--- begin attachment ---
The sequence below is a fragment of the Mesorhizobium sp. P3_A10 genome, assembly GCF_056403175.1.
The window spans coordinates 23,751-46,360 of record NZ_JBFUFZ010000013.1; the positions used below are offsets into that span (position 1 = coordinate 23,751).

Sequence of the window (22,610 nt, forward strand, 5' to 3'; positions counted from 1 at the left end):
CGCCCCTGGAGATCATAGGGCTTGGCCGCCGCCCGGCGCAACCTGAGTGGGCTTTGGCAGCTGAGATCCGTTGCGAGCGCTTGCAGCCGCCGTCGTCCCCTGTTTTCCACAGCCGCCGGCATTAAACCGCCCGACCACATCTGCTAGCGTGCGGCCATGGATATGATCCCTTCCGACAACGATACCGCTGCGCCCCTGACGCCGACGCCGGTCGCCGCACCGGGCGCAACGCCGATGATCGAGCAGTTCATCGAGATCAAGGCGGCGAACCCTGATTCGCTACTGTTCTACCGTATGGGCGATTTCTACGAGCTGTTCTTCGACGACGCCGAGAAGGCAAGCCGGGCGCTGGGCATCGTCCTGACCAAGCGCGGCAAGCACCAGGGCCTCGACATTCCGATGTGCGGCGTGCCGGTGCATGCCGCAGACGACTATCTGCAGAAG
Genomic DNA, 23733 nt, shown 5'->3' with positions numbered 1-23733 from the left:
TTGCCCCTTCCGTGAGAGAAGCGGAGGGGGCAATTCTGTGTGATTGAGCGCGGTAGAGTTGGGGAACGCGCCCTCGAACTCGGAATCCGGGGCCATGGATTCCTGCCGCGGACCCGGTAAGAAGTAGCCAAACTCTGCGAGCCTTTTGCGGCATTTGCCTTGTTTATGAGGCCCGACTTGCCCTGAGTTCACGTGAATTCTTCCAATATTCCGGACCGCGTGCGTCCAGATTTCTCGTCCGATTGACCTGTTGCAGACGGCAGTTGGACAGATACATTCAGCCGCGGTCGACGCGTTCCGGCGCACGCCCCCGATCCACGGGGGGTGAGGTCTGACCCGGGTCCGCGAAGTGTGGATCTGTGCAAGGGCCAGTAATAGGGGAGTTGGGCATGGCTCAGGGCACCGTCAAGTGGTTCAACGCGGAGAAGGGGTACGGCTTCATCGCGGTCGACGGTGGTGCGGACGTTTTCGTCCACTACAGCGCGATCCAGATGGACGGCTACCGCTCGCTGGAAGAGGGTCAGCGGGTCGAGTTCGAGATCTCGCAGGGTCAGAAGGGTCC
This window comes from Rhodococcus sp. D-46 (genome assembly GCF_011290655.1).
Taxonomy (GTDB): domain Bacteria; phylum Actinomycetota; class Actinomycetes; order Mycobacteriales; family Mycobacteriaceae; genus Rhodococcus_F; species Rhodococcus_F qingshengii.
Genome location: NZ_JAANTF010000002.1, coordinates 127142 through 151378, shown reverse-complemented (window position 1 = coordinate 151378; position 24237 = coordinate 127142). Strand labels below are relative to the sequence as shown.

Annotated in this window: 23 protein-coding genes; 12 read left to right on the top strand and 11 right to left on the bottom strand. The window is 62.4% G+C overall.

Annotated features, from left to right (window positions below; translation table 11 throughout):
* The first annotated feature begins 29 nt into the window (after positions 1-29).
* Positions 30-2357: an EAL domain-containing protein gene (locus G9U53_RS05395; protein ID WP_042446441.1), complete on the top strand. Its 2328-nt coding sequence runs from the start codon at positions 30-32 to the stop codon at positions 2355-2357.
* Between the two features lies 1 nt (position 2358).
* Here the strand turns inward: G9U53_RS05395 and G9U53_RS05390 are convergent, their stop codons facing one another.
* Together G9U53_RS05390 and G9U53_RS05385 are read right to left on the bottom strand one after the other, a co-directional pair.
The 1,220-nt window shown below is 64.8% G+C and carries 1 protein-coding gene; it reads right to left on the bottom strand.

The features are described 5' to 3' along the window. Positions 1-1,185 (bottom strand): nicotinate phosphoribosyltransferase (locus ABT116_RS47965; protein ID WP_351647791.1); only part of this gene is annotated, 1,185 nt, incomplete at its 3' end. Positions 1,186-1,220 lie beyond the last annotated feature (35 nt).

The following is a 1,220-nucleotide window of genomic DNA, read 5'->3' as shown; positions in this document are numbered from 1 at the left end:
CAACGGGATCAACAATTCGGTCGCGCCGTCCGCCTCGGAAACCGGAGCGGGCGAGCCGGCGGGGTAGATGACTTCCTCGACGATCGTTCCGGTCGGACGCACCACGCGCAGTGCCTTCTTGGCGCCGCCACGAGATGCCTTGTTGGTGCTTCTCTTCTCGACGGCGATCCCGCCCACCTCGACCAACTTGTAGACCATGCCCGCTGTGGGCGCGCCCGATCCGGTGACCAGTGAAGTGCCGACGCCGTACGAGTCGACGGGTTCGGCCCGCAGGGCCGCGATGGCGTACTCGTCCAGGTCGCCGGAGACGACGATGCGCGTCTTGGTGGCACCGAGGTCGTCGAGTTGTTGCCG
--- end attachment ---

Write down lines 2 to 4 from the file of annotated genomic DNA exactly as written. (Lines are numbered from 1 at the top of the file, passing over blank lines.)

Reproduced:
The window spans coordinates 23,751-46,360 of record NZ_JBFUFZ010000013.1; the positions used below are offsets into that span (position 1 = coordinate 23,751).

Sequence of the window (22,610 nt, forward strand, 5' to 3'; positions counted from 1 at the left end):
CGCCCCTGGAGATCATAGGGCTTGGCCGCCGCCCGGCGCAACCTGAGTGGGCTTTGGCAGCTGAGATCCGTTGCGAGCGCTTGCAGCCGCCGTCGTCCCCTGTTTTCCACAGCCGCCGGCATTAAACCGCCCGACCACATCTGCTAGCGTGCGGCCATGGATATGATCCCTTCCGACAACGATACCGCTGCGCCCCTGACGCCGACGCCGGTCGCCGCACCGGGCGCAACGCCGATGATCGAGCAGTTCATCGAGATCAAGGCGGCGAACCCTGATTCGCTACTGTTCTACCGTATGGGCGATTTCTACGAGCTGTTCTTCGACGACGCCGAGAAGGCAAGCCGGGCGCTGGGCATCGTCCTGACCAAGCGCGGCAAGCACCAGGGCCTCGACATTCCGATGTGCGGCGTGCCGGTGCATGCCGCAGACGACTATCTGCAGAAG